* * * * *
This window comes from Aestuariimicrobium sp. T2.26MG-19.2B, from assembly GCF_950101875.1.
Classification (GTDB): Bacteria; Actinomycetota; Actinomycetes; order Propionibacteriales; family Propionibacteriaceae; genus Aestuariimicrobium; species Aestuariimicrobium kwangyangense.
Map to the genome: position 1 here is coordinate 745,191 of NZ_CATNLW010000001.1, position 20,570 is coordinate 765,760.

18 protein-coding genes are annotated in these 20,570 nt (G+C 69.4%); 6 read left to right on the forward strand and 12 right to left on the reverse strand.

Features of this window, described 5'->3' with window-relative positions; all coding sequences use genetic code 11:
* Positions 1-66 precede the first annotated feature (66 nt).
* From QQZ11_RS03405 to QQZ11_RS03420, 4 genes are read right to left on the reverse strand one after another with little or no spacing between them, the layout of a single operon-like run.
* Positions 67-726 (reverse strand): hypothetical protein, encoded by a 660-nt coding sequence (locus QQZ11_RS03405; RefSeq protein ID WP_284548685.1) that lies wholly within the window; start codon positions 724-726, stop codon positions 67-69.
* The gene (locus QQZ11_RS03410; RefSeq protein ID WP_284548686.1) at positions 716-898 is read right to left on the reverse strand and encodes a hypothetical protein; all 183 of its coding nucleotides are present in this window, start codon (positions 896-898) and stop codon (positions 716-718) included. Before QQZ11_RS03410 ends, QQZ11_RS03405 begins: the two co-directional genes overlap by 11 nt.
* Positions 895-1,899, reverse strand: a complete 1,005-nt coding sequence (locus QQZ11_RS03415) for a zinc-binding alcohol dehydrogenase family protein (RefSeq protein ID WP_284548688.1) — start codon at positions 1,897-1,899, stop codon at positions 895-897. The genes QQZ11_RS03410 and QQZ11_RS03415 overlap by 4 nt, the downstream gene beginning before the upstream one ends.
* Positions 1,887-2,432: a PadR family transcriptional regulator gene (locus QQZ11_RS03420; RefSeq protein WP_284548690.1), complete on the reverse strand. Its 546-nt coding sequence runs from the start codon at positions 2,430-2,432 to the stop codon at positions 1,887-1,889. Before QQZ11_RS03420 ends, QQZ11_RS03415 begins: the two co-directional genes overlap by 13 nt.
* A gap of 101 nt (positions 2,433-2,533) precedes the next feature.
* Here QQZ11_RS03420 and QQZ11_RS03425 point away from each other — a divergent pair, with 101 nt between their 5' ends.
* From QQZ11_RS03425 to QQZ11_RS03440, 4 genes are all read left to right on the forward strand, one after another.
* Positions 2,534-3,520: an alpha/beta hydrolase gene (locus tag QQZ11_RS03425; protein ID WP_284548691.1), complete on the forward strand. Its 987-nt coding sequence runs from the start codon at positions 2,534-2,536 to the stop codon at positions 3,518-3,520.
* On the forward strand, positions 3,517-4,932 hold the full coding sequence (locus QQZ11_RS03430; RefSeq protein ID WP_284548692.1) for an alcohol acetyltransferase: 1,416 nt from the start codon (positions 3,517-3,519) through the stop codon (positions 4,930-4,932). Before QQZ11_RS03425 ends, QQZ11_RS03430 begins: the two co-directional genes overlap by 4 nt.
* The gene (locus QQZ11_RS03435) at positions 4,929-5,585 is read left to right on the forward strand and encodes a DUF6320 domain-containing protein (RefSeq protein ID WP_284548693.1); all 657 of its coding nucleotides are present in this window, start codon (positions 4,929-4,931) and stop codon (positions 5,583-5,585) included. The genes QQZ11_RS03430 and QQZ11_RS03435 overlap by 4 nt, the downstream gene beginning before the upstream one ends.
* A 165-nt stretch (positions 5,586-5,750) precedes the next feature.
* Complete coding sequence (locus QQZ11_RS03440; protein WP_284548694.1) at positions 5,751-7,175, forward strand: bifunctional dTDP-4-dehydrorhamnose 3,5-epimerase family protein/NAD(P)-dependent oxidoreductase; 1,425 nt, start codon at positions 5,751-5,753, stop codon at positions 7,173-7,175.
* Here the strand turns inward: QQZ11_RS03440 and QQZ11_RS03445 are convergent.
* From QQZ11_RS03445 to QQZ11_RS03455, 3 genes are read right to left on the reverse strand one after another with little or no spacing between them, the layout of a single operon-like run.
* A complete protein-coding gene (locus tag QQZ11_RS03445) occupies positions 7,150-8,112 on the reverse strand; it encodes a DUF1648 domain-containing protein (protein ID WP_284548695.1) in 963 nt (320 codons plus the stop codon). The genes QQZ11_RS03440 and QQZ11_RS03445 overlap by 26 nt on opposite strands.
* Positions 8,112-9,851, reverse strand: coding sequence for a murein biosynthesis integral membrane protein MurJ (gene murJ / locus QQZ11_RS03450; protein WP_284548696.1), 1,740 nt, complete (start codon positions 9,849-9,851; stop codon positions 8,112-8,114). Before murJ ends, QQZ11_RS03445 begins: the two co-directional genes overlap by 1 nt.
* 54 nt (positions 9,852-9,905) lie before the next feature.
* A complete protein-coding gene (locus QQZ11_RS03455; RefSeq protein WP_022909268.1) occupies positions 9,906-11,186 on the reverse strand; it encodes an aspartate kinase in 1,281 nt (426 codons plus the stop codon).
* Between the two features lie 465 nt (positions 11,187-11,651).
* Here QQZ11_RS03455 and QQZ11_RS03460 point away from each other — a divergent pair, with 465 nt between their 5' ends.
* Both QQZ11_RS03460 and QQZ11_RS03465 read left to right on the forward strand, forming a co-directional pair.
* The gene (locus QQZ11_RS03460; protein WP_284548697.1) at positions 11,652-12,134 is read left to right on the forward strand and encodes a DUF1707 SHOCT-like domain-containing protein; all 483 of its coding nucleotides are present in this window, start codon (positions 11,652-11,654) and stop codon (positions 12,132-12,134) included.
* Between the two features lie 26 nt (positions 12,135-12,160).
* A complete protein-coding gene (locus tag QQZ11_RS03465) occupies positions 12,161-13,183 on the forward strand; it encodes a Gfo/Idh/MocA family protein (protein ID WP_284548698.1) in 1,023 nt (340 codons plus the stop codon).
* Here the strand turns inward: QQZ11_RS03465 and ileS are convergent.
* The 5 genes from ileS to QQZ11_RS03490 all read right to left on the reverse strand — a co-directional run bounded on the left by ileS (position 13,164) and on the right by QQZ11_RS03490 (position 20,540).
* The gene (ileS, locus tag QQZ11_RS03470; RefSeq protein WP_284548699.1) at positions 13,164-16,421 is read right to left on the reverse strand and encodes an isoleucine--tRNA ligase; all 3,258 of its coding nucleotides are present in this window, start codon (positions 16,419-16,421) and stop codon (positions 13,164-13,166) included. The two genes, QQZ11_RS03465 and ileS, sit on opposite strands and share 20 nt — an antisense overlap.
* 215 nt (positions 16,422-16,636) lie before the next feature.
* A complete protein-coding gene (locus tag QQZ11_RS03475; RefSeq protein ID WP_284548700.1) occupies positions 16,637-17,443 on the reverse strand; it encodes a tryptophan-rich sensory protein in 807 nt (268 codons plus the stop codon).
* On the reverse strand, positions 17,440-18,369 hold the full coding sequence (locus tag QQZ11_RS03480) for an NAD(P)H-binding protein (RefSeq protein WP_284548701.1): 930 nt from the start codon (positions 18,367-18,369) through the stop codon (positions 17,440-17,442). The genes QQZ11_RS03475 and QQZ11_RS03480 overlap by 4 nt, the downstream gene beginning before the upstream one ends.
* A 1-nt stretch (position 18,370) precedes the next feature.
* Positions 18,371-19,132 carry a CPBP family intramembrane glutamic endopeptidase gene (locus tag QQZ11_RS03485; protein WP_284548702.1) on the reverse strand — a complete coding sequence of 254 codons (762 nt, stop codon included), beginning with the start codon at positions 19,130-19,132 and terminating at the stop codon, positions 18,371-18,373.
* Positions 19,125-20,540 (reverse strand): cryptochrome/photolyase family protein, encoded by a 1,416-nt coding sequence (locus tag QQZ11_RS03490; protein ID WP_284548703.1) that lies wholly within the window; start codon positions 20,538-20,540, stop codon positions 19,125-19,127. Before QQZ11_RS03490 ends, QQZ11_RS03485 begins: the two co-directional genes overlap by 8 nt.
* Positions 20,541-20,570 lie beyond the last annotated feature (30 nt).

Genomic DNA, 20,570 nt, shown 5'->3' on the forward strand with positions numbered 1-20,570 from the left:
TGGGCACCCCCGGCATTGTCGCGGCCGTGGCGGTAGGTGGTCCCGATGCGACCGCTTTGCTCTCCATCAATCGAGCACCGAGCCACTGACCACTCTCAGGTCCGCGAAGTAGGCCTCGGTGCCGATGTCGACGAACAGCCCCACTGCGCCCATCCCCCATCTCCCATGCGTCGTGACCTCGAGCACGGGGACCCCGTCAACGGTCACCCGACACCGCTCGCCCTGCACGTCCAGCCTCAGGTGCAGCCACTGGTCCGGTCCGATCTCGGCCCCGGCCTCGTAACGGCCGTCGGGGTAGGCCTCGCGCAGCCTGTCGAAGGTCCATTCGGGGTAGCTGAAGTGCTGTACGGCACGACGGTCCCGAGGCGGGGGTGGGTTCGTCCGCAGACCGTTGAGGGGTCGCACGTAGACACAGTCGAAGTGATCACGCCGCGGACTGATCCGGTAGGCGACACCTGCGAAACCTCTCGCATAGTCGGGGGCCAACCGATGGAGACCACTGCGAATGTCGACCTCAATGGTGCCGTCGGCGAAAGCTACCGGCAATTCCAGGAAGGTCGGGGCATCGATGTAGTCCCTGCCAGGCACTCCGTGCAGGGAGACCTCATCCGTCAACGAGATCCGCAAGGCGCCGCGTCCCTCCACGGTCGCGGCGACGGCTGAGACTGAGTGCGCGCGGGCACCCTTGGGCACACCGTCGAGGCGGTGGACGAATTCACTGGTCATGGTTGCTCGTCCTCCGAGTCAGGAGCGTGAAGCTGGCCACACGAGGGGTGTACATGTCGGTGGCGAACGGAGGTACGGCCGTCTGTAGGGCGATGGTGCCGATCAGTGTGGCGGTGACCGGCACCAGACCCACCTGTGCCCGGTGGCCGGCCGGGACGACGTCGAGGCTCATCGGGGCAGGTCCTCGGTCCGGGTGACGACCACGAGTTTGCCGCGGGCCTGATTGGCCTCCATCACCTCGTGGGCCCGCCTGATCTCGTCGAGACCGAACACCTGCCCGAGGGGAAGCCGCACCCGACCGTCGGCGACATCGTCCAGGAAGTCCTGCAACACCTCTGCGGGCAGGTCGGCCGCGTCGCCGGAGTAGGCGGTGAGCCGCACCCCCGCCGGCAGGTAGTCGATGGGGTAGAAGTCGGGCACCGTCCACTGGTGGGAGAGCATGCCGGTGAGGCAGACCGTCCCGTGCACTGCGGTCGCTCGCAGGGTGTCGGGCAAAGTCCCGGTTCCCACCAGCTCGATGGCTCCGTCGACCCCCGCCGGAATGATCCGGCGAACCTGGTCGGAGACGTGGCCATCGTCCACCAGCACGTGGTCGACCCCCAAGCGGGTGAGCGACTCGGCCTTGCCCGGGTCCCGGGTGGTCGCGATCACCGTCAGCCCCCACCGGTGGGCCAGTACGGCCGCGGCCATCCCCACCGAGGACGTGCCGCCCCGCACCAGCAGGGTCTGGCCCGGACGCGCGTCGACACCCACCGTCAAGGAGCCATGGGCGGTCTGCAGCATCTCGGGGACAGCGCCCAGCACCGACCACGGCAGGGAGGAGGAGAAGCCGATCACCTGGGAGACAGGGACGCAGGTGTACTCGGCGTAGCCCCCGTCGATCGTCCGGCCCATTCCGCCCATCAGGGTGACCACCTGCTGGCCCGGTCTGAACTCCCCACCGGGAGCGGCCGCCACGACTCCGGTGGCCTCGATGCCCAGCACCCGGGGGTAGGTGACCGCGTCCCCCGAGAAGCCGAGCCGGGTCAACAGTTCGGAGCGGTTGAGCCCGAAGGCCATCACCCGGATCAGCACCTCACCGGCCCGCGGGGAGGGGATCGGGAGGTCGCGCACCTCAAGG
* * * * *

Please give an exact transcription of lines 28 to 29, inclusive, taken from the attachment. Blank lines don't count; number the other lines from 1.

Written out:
* Both QQZ11_RS03460 and QQZ11_RS03465 read left to right on the forward strand, forming a co-directional pair.
* The gene (locus QQZ11_RS03460; protein WP_284548697.1) at positions 11,652-12,134 is read left to right on the forward strand and encodes a DUF1707 SHOCT-like domain-containing protein; all 483 of its coding nucleotides are present in this window, start codon (positions 11,652-11,654) and stop codon (positions 12,132-12,134) included.